Set theory is, alas, going to need to take a break. I left my books on the train on friday. $200 worth of textbooks down the tubes, unless one of the conductors happened to hang on to them. At least I’ve got a pre-order already placed for a copy of the new addition of Ferreirós book; between that, and a new copy of Quine, I should be OK. But in the meantime, we’ll look at something else. Since I mentioned graph theory on friday, and I’ve been promising forever to write about it, I figured this is a good time.
My favorite introduction to graph theory is stolen from one of my grad school professors. It’s the first major use of what became graph theory, which is a proof by Euler.
Here’s the problem. Back in the 18th century, Euler lived in the city of Königsberg in Prussia. Königsberg is a city built around a fork in a river: it’s got parts of the city on the banks of the river, and parts on two islands. To get around
the city, there were seven bridges connecting the parts of the city. Is it possible to
take a trip through the city of Königsberg, crossing each bridge exactly once? More generally, given a city like Königsberg, how can you figure out whether it’s possible to tour the city crossing each bridge exactly once?
Over to the right is a schematic map of Königsberg when Euler lived there. For Königsberg, you can show that it’s impossible, by exhaustively listing all paths. It’s a lot of possible paths, but not so many as to make it effectively impossible. But there’s a better way of figuring it out. It’s a property of the
structure of the city and how the graphs connect different parts of the city. And that’s the key to the problem: analyzing the structure. And the structure is a graph.
For this problem, you can look at the city as a simple structure. Each land-mass – the two banks, and the two islands – can be viewed as points (vertices). Each of the bridges are lines (edges) connecting the points – like in the image to the right. The question becomes: given a collection of vertices connected by edges, when is it possible to cross every edge exactly once? If there’s a way to do it, then the path is called an Eulerian path. If there’s a way to do it so that the Eulerian path ends at the same vertex as where it started, then the path is called an Eulerian cycle, and the graph is called an Eulerian graph.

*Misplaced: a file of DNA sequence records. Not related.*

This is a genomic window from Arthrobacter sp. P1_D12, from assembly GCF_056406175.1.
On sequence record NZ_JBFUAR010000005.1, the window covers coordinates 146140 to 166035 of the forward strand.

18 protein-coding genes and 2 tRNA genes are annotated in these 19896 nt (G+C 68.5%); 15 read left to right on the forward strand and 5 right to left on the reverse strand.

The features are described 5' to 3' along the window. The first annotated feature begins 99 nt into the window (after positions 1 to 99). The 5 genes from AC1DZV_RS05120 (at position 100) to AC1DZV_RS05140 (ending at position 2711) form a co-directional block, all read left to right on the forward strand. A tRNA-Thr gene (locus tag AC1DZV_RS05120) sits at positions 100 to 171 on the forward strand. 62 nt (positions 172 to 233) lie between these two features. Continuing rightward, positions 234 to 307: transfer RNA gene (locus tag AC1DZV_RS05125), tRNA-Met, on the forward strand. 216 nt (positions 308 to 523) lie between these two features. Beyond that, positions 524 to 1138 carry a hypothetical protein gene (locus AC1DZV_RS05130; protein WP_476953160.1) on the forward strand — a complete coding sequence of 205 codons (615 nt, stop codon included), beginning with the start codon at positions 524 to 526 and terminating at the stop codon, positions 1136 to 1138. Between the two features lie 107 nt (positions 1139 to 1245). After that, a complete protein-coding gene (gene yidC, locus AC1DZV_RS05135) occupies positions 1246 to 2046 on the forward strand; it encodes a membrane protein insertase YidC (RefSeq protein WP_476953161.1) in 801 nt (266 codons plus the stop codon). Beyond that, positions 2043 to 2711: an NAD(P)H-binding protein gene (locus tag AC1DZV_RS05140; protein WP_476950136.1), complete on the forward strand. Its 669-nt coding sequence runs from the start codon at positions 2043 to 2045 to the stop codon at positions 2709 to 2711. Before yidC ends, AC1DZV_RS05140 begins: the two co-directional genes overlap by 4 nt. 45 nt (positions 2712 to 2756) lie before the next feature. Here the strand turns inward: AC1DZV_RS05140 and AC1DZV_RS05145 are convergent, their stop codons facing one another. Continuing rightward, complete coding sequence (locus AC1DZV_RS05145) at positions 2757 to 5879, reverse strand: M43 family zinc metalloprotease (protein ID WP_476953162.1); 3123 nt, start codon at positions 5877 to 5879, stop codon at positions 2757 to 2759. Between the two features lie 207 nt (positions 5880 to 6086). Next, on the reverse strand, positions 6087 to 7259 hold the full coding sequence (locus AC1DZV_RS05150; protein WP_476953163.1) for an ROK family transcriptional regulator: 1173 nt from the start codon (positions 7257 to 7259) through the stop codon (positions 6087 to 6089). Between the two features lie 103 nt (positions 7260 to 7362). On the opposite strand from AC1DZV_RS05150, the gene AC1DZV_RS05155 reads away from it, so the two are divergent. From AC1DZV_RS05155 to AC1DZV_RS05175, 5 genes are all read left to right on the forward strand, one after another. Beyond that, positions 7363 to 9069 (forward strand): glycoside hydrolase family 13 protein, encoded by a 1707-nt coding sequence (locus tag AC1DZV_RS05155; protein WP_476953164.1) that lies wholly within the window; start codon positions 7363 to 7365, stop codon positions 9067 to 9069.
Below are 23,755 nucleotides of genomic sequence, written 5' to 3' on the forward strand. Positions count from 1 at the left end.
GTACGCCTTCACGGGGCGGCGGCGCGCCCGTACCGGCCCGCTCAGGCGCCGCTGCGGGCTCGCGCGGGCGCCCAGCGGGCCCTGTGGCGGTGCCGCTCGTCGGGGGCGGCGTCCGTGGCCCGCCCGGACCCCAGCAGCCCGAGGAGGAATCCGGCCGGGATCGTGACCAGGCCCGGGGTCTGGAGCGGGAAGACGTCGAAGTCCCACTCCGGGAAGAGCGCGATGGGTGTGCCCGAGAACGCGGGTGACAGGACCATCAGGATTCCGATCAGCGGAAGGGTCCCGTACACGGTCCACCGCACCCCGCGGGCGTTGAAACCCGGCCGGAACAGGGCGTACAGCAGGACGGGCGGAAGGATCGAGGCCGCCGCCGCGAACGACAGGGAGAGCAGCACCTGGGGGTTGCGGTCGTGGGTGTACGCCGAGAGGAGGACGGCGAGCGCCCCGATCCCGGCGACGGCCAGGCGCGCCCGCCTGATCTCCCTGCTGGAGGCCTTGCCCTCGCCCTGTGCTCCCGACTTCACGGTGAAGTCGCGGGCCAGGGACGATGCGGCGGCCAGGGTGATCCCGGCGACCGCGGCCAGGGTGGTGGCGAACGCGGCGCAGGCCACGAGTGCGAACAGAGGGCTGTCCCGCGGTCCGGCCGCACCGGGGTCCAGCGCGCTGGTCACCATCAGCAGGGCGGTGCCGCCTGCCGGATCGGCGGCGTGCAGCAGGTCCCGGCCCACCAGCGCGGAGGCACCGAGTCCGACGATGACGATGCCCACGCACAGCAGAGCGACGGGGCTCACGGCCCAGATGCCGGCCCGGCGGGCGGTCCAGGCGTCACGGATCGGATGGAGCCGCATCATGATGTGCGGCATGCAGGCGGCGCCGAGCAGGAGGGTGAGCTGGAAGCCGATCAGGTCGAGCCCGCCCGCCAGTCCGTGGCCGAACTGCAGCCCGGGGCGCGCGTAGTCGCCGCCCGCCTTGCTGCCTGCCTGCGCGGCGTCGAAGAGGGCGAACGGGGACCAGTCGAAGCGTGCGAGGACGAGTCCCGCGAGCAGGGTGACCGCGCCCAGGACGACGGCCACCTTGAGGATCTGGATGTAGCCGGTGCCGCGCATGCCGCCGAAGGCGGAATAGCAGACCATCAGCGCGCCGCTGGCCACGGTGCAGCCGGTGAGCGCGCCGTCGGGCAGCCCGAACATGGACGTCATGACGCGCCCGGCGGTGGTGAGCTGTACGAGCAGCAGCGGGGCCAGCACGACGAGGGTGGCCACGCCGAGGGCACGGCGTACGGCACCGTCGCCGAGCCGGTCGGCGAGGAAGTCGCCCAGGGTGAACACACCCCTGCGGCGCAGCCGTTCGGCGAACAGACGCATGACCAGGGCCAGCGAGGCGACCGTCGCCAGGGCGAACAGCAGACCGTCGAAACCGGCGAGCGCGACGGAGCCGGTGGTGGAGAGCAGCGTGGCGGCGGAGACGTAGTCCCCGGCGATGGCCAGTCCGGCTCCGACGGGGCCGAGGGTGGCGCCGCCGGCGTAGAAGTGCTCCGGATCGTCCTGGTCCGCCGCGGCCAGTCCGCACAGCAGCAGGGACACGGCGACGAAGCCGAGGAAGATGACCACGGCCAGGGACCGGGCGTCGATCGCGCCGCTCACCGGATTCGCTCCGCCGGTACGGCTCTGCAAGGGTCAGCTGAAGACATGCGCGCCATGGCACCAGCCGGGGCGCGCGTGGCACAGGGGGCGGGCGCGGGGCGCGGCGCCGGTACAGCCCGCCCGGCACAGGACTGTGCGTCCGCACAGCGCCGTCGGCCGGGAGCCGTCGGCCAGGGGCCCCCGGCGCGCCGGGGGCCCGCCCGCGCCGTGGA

The answer to this problem is, as I said, in the structure of the graph.
If we want an Eulerian path, then we can easily show that there is an
Eulerian cycle if and only if the graph has the property that you can partition its edges into a collection of disjoint loops (cycles). Look at the graph of Königsberg above: you can form cycles with 1/3 and 2/4, or 3/5/6 and 2/4, or 1/2/7/6, or… But you can’t partition all of the edges into disjoint cycles.
Studying graph structure using some combinatoric techniques, you can show the more general result about Eulerian paths: if every vertex in the graph has an even number of edges, or it has exactly two vertices with an odd number of edges, then
the graph has an Eulerian path. Again, look at the example: there are three nodes with 3 edges, and one node with 5 edges. So there are 4 nodes with odd numbers of edges. Therefore, there is no way to make an Eulerian path through Königsberg.
How many bridges would you need to add to make a graph with an Eulerian path? You need to make two of the four nodes have even numbers of edges. We can do that by adding one edge. For example, if you add an edge from A to D, then you have one node with 5 edges, one with three edges, and two with four edges.